Statistics Review


The primary concepts from a core MBA statistics class.
Subject: Statistics

Random variable – variable that takes on numerical values determined by the outcome of a random experiment. Usually denoted by X
Probability distribution – expresses probability that a continuous random variable takes on value X=x

  • Adding a constant to a variable shifts the distribution
  • Multiplying by a constant changes the dispersion of a variable (if <1σ reduces, if >1σ increases)

To compute the probability for a normal random variable, convert X~N(μ, σ2) to Z~N(μ, σ2):

Point Prediction – If data is independent, the best prediction is the mean. If data is not independent (runs test significant at <0.05) then Xt+1 = Xt + μchange + εt

Runs Test

  • Few runs -> cyclical time series
  • Many runs -> oscillating time series
  • Medium # of runs -> independent time series
  • When we predict for independent series (=μ of series) the confidence interval is a multiple of σ
  • When we predict for non-independent time series (=μchange + εt) the confidence interval is a multiple of the variance (σ2) {e.g. X70 ~ N(X68 + 2μchange , 2σchange2)}

A random walk exists is the changes from period to period are independent and normally distributed

Estimating μ and σ {X representative of μ, s2 representative of σ2)

  • If X ~ N(μ, σ2) then X  ~ N(μ, σ2/n)

Linear Regression (α + ßx) + εt with εt iid N(μ, σε2)
Make distance from each point to the estimated line as small as possible. Minimize Σεt2

4 Basic Assumptions and how to check them:

  • linearity – non-linear pattern in x/y plot; u-shaped pattern in the Residuals vs. Fit plot
  • constant variance – look for funnel in the Residuals vs. Fit plot
  • independence – pattern in time series plot; runs test
  • normality – histogram of e’s (residual = e)

Assuming X is independent (data set) implies the e’s are independent. Must check this.

Specification bias – exists when an explanatory variable that should be included in regression is left out. {if a coefficient doesn’t make sense it could be due to specification bias}

Understanding the Regression Output:

In regressions, error terms don’t accumulate (predictions)
Coefficients are random variables because they depend on sample of points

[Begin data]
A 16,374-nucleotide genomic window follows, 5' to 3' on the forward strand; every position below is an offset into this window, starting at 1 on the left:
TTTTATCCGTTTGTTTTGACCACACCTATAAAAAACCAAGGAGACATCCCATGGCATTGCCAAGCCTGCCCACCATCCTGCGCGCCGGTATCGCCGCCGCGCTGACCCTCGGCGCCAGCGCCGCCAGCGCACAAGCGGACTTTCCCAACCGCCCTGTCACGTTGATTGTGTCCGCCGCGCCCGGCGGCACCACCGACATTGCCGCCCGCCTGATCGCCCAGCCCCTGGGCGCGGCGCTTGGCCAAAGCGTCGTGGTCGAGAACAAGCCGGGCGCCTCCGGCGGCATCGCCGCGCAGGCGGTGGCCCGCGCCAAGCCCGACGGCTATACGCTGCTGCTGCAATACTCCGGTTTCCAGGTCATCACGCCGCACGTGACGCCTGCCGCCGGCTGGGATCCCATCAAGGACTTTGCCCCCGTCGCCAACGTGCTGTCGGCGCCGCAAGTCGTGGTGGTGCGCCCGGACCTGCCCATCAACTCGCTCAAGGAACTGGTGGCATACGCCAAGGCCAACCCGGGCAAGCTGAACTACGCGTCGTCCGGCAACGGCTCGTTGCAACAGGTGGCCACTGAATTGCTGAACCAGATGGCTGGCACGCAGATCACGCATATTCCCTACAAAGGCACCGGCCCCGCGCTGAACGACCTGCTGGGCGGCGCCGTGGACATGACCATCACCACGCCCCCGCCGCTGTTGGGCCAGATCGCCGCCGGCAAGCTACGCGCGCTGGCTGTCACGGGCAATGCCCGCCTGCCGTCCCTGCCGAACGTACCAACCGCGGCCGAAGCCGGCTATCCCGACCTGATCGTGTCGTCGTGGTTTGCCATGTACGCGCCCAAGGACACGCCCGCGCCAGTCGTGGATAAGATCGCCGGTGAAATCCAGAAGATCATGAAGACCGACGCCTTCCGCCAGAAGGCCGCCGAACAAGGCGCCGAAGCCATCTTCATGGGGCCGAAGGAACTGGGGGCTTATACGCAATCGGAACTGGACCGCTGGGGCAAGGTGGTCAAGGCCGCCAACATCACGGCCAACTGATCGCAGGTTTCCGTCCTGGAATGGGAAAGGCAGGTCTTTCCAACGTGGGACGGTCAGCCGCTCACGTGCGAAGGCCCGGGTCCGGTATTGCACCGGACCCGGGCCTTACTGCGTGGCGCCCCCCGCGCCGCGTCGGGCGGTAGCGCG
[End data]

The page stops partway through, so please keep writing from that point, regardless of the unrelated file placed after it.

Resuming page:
Any time you standardize using an estimate you get a t-distribution not a z-distribution

  • Dummy variables are useful when the # of data points isn’t sufficient for multiple single regressions
  • Interpret regression model using dummy variables as multiple parallel regression lines where the coefficients are the distance between the lines
  • Baseline is the dummy variable that is left out (intentionally) when running the regression
  • Best prediction of true regression α +  ßx = ε is a + bx (ε=0)

Confidence Intervals
2 components of prediction error:

  1. (α +  ßx) – (a + bx)
  2. ε
    • the ore uncertainty about the 2 sources of error, the more uncertain the prediction is and therefore a wider confidence interval
    • Minitab gives a 95% interval

Time Series with Trend
Pattern consists of:

  • Trend – model with Time variable
  • Seasonal component – model with multiple dummy variables
  • Short-term correlation (cyclical) – model w/ Yt-1
  • Unpredictable component (ε)

To modify the model to account for non-constant variance, run a regression model for % change in variable (i.e. sales) {this is like a non-independent time-series point prediction}

Leading indicators can improve the model BUT are not useful for predicting

It is important to know how close b is to ß:
The sampling distribution for b is b ~ N(ß, σb2)     

Hypothesis Testing:  (H0: ß=0  HA: ß<>0) – useful for determining which variables have explanatory power
Type I Error – say ß=1 when ß=0 (reject H0 when H0 is true)
Type II Error – say ß=0 when ß=1 (accept H0 when H0 is false)


  1. Collect sample
  2. Compute b
  3. Compare to critical t-value
  4. Reject H0 if (b/sb) > tcritical

We’re choosing a cutoff value such that pr(Type I error) = 0.05 (α)
Each coefficient has a t-distribution with (n – total # coefficients) degrees of freedom (tn-#, α)

  • If one-sided decision (i.e. HA: ß>0), use α as given percentage
  • If two-sided decision (i.e. HA: ß>0), use α as ½ of the given percentage
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